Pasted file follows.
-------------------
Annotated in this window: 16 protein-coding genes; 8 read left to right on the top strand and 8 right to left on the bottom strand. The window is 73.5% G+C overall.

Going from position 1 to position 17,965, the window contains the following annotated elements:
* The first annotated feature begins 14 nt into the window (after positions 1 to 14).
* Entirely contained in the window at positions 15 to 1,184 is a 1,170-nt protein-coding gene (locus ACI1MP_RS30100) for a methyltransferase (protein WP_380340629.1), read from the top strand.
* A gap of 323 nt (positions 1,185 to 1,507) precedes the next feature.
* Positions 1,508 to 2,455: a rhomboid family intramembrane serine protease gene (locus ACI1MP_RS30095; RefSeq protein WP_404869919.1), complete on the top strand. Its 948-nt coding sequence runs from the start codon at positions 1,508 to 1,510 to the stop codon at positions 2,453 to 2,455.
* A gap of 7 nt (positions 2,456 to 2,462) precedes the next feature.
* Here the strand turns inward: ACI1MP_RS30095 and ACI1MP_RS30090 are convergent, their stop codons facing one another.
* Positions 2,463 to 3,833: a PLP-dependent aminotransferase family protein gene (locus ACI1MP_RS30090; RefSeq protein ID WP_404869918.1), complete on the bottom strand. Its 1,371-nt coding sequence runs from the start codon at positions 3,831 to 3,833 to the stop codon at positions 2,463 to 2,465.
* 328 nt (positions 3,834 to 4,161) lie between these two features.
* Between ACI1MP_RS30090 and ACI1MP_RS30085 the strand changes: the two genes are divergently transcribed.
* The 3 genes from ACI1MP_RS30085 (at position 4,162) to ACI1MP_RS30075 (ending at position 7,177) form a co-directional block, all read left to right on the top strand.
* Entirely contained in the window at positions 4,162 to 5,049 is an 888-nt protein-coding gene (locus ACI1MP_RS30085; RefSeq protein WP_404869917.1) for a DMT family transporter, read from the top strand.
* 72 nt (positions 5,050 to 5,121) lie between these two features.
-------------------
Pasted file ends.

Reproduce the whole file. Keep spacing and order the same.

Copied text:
Annotated in this window: 16 protein-coding genes; 8 read left to right on the top strand and 8 right to left on the bottom strand. The window is 73.5% G+C overall.

Going from position 1 to position 17,965, the window contains the following annotated elements:
* The first annotated feature begins 14 nt into the window (after positions 1 to 14).
* Entirely contained in the window at positions 15 to 1,184 is a 1,170-nt protein-coding gene (locus ACI1MP_RS30100) for a methyltransferase (protein WP_380340629.1), read from the top strand.
* A gap of 323 nt (positions 1,185 to 1,507) precedes the next feature.
* Positions 1,508 to 2,455: a rhomboid family intramembrane serine protease gene (locus ACI1MP_RS30095; RefSeq protein WP_404869919.1), complete on the top strand. Its 948-nt coding sequence runs from the start codon at positions 1,508 to 1,510 to the stop codon at positions 2,453 to 2,455.
* A gap of 7 nt (positions 2,456 to 2,462) precedes the next feature.
* Here the strand turns inward: ACI1MP_RS30095 and ACI1MP_RS30090 are convergent, their stop codons facing one another.
* Positions 2,463 to 3,833: a PLP-dependent aminotransferase family protein gene (locus ACI1MP_RS30090; RefSeq protein ID WP_404869918.1), complete on the bottom strand. Its 1,371-nt coding sequence runs from the start codon at positions 3,831 to 3,833 to the stop codon at positions 2,463 to 2,465.
* 328 nt (positions 3,834 to 4,161) lie between these two features.
* Between ACI1MP_RS30090 and ACI1MP_RS30085 the strand changes: the two genes are divergently transcribed.
* The 3 genes from ACI1MP_RS30085 (at position 4,162) to ACI1MP_RS30075 (ending at position 7,177) form a co-directional block, all read left to right on the top strand.
* Entirely contained in the window at positions 4,162 to 5,049 is an 888-nt protein-coding gene (locus ACI1MP_RS30085; RefSeq protein WP_404869917.1) for a DMT family transporter, read from the top strand.
* 72 nt (positions 5,050 to 5,121) lie between these two features.